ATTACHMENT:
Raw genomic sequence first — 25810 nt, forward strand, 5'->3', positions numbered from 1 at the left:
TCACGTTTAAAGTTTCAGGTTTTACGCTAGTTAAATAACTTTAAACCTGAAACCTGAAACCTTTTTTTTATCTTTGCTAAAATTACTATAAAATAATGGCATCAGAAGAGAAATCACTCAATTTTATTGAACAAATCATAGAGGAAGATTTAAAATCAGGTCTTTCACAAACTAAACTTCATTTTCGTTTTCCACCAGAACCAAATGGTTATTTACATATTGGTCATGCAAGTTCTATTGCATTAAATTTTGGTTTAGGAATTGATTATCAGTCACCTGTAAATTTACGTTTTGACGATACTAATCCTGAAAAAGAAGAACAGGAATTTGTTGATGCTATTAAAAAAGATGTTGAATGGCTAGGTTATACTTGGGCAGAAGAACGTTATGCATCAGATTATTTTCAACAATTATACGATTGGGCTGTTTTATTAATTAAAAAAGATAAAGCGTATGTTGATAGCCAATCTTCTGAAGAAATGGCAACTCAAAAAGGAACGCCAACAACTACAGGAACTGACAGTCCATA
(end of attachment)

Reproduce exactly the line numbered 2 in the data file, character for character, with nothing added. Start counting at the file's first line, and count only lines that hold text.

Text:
TCACGTTTAAAGTTTCAGGTTTTACGCTAGTTAAATAACTTTAAACCTGAAACCTGAAACCTTTTTTTTATCTTTGCTAAAATTACTATAAAATAATGGCATCAGAAGAGAAATCACTCAATTTTATTGAACAAATCATAGAGGAAGATTTAAAATCAGGTCTTTCACAAACTAAACTTCATTTTCGTTTTCCACCAGAACCAAATGGTTATTTACATATTGGTCATGCAAGTTCTATTGCATTAAATTTTGGTTTAGGAATTGATTATCAGTCACCTGTAAATTTACGTTTTGACGATACTAATCCTGAAAAAGAAGAACAGGAATTTGTTGATGCTATTAAAAAAGATGTTGAATGGCTAGGTTATACTTGGGCAGAAGAACGTTATGCATCAGATTATTTTCAACAATTATACGATTGGGCTGTTTTATTAATTAAAAAAGATAAAGCGTATGTTGATAGCCAATCTTCTGAAGAAATGGCAACTCAAAAAGGAACGCCAACAACTACAGGAACTGACAGTCCATA